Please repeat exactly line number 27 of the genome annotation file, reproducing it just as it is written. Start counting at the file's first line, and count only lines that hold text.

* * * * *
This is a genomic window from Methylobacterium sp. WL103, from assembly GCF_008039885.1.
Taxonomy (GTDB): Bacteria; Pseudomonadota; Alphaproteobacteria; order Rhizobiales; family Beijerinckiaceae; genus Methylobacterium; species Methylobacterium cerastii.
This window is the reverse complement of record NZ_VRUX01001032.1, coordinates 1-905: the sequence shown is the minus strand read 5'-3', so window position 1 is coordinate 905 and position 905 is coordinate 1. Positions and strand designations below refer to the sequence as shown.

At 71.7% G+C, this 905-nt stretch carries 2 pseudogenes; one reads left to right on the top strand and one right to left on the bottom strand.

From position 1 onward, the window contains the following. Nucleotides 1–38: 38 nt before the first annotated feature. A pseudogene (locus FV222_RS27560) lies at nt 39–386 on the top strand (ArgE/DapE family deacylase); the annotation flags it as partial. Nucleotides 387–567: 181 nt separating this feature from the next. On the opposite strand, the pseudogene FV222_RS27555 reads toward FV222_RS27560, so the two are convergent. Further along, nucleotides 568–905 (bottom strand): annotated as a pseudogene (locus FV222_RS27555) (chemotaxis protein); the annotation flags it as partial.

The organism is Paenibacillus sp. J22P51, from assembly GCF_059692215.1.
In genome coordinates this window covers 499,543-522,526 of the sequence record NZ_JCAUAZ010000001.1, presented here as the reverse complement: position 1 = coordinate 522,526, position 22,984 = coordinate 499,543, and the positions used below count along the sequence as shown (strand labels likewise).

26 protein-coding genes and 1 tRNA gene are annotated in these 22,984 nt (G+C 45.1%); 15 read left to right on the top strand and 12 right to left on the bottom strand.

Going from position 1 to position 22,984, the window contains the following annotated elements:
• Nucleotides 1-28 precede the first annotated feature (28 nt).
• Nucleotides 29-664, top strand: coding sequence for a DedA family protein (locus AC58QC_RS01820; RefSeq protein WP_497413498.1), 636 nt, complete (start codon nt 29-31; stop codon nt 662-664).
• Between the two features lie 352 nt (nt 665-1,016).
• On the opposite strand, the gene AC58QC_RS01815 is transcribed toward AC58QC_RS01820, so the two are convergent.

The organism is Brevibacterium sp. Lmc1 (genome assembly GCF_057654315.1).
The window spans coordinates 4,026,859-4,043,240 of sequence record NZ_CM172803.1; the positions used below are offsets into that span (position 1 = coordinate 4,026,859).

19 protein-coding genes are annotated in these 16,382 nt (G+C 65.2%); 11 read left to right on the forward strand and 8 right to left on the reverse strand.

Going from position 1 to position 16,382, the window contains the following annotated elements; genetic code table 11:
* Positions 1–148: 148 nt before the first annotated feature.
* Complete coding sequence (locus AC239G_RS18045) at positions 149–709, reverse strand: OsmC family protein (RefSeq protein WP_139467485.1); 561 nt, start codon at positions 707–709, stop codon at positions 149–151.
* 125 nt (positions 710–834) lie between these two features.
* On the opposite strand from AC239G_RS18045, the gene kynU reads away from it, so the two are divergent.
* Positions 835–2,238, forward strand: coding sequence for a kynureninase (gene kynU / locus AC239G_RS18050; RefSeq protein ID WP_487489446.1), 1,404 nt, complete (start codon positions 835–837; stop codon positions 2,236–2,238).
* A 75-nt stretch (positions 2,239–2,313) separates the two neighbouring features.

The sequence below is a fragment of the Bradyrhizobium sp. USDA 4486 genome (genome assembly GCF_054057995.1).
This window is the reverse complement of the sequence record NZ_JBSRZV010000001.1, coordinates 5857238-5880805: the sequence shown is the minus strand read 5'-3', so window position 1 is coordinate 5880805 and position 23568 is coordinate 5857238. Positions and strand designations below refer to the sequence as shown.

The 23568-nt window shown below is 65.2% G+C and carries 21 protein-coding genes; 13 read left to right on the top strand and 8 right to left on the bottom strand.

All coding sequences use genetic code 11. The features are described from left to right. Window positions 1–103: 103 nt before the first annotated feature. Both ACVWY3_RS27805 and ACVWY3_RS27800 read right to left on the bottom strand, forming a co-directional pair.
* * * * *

All coding sequences use genetic code 11. The features are described from left to right. Window positions 1–103: 103 nt before the first annotated feature. Both ACVWY3_RS27805 and ACVWY3_RS27800 read right to left on the bottom strand, forming a co-directional pair.